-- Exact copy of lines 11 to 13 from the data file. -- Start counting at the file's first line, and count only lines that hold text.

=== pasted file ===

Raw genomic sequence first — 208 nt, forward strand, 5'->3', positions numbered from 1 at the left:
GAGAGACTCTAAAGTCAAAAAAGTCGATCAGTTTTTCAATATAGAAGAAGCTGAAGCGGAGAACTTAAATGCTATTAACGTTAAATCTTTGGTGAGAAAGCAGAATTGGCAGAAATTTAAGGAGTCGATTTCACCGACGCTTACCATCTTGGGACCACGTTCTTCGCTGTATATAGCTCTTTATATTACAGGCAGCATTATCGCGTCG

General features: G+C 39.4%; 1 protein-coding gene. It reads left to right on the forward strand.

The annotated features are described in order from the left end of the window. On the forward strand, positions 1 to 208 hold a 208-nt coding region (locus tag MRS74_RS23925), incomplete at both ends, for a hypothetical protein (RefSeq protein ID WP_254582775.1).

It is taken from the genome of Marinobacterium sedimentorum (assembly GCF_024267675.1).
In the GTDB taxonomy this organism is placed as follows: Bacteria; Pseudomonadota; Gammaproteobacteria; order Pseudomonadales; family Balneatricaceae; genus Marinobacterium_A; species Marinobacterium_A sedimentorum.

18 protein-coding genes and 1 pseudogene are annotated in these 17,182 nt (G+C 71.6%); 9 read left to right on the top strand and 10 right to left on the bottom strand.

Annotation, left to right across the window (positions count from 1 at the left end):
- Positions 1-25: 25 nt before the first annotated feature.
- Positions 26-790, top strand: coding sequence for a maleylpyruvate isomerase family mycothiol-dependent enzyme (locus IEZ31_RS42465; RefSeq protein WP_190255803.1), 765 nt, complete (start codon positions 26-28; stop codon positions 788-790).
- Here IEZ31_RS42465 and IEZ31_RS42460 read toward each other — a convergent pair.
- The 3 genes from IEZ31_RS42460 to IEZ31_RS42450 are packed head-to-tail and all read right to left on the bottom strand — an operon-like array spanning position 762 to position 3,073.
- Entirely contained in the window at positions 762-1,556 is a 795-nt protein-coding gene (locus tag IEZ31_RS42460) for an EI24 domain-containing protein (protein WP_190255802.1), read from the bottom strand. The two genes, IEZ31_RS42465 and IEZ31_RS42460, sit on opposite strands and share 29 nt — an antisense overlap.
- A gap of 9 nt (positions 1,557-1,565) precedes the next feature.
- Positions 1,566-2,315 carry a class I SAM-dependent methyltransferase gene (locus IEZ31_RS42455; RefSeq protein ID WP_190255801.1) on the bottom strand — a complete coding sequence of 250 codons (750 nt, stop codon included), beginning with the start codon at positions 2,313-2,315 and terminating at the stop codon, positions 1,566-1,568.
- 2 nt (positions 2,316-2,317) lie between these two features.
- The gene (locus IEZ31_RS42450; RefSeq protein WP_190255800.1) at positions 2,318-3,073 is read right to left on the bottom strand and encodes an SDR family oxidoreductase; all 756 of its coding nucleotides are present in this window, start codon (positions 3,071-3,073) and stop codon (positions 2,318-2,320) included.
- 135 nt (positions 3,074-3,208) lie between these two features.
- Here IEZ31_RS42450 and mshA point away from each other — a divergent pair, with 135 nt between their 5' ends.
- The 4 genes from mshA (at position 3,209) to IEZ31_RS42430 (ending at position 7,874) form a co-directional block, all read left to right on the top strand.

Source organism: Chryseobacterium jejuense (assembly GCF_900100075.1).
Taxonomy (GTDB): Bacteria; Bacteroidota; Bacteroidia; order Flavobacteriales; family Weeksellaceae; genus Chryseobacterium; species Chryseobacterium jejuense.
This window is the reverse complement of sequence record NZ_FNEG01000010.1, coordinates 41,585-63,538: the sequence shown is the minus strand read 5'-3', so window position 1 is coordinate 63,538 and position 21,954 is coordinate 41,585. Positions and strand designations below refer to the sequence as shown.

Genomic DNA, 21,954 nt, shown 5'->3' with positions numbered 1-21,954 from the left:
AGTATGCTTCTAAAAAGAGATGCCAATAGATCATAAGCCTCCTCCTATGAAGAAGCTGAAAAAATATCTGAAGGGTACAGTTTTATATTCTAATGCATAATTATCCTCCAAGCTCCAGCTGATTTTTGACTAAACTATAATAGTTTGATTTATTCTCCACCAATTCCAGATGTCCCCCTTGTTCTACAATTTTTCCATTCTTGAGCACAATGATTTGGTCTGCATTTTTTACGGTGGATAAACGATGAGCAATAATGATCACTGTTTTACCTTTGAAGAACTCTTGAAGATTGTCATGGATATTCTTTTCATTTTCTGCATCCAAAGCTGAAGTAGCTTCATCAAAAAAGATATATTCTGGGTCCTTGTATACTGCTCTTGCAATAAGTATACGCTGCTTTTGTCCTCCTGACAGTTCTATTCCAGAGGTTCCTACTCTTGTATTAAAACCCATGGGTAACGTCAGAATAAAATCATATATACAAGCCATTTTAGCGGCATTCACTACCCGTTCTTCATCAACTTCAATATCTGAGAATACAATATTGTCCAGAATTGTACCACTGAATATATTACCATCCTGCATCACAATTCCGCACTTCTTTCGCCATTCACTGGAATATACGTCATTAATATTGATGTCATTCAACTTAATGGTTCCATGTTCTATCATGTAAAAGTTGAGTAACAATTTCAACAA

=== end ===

- Here IEZ31_RS42465 and IEZ31_RS42460 read toward each other — a convergent pair.
- The 3 genes from IEZ31_RS42460 to IEZ31_RS42450 are packed head-to-tail and all read right to left on the bottom strand — an operon-like array spanning position 762 to position 3,073.
- Entirely contained in the window at positions 762-1,556 is a 795-nt protein-coding gene (locus tag IEZ31_RS42460) for an EI24 domain-containing protein (protein WP_190255802.1), read from the bottom strand. The two genes, IEZ31_RS42465 and IEZ31_RS42460, sit on opposite strands and share 29 nt — an antisense overlap.